Dutch government could undermine transparency laws while Shell’s payment scandal grows
For immediate release
As the scandal grows around a Nigerian oil deal involving Shell and Italian firm Eni who made a US$1.1 billion payment that ended up in the accounts of a company controlled by a corrupt former Nigerian Oil Minister, the Dutch government is coming under increasing pressure to stop supporting opt-outs in new EU legislation that would enable companies such as Shell to avoid having to publicly report these payments in certain circumstances.
While the Anglo-Dutch oil multinational Shell lies at the heart of the on-going corruption scandal, it appears that The Hague is out-of-step with the global movement towards transparency. “The Netherlands is a country we look to for high standards of global governance. Now, it has a historic opportunity to help create new EU law, aimed at preventing corruption. But if the Dutch government continues to support exemptions, it will show itself to be on the wrong side of history,” said Simon Taylor, director of Global Witness. “Anyone who looks at the payments made by Shell and Eni in Nigeria can clearly see why we need the strongest possible legislation with no exemptions.”
Support for opt-outs by the Netherlands in EU negotiations could prevent agreement on the EU Transparency Directive currently being discussed by member states. EU Parliamentarians insist that exemptions will destroy the efficacy of the proposed law. It could also prevent the creation of a new global transparency and accountability standard for the oil, gas and mining industry. When US regulators recently outlined rules for US companies they rejected exemptions outright.
Meanwhile the scandal around Shell’s Nigeria payment grows. US$1.1 billion was transferred by Shell and Eni in 2011 in exchange for an oil block, OPL-245, considered to be one of the most potentially lucrative oil fields in the whole of Nigeria. Though the payment was made originally to the Nigerian government, it was then transferred to Malabu Oil & Gas, a company controlled by ex-Oil Minister Dan Etete, who awarded himself the oil block in the late 90s. Etete was also convicted in France in 2007 for money laundering.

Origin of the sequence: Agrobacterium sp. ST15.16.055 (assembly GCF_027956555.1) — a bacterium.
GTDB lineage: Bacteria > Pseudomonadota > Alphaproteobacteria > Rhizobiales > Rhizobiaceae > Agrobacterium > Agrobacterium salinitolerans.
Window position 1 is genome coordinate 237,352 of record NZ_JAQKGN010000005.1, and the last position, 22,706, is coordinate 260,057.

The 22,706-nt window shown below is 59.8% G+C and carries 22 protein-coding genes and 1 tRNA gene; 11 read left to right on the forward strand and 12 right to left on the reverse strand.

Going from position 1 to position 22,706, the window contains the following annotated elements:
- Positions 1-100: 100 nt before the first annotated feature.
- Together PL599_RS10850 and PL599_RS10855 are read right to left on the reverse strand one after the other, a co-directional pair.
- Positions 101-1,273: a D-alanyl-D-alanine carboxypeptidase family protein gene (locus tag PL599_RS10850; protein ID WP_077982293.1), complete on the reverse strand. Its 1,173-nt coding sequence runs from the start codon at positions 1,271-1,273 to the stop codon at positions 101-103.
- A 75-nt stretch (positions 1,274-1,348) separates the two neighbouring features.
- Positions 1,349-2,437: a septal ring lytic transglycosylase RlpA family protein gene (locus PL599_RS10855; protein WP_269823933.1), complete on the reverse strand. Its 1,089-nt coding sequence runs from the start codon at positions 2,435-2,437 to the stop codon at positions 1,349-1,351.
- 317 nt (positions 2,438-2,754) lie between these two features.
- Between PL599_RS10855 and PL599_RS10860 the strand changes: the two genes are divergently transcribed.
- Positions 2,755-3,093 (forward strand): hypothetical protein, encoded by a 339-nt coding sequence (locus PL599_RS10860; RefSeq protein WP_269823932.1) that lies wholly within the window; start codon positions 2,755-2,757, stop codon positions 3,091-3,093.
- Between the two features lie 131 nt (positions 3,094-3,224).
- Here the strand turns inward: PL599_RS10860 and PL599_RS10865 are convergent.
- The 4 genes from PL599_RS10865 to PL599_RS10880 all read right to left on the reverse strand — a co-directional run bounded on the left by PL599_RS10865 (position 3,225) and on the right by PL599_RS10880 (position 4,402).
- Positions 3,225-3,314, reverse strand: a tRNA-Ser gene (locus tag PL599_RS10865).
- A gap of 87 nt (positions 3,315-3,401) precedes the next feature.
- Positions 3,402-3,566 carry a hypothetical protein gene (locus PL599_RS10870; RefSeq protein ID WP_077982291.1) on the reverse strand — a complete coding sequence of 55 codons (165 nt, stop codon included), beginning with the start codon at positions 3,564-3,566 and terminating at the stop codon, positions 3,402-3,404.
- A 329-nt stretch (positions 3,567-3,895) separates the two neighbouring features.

Court proceedings and other documents related to the disputed oil block have revealed that Shell and Eni were fully aware that the money would ultimately be transferred to Etete’s company. It seems highly likely that the main reason why the Nigerian government received the money first was simply to avoid the appearance of a direct deal between Shell & Eni and Etete’s Malabu Oil & Gas – even though both companies had met Etete to negotiate a deal in the years preceding the payment. Shell and Eni have consistently failed to answer key questions regarding their relationship with Etete in the responses they have given to Global Witness.
Meanwhile, Shell has tried to water down the proposed EU legislation, suggesting that such transparency may be against the law in certain countries. The idea that company executives could be held criminally liable for disclosing revenue payments has also been circulated amongst Dutch officials. As a consequence, much debate in the EU has revolved around whether exemptions should be made in certain circumstances, yet no credible evidence has been produced to support these arguments. Global Witness understands that the Dutch government are at the very least considering support for exemptions to the proposed rules, such as through a “grandfathering clause,” where companies would be exempt from disclosing payments, should it be demonstrated that the national law of a country prohibits disclosure.
If the EU really wants to create a credible transparency law, bringing in exemptions to disclosure is not acceptable. The EU should not create bad law by permitting exemptions, whether or not on the basis of a “grandfather clause,” which in effect provide a veto, or “Dictator’s Charter”, over EU law. Exemptions would also contradict the European Commission’s intention to achieve a level playing field between EU companies and those listed in the US, that will have to comply with new
US legislation, Provision 1504 of the Dodd-Frank Act – which provides for no exemptions to disclosure. The rules for Provision 1504 were agreed following a nearly two-year consultation process by the US Securities & Exchange Commission (SEC), which concluded that there was no evidence to support company claims of laws prohibiting disclosure – and therefore no basis to grant exemptions to the requirement of disclosure for any company operating in any country.
Taylor added, “This opportunity to create a new global standard of transparency and accountability for the extractives sector is now at risk and depends on the choices to be made in The Hague. The Dutch government needs to rethink its support for exemptions. Otherwise, it runs the risk of being seen to be fronting for Shell, at the time when questions remain unanswered about Shell’s payments for OPL-245 – the effect of which was to monetize an asset expropriated by Etete when he was Oil Minister under the notorious Nigerian dictator, General Sani Abacha. Instead, the Netherlands should live up to its reputation by supporting a strong, exemption-free EU transparency law that is consistent with the US law. The test for the law will be whether it covers the kind of payment that Shell and Eni made for OPL-245.”
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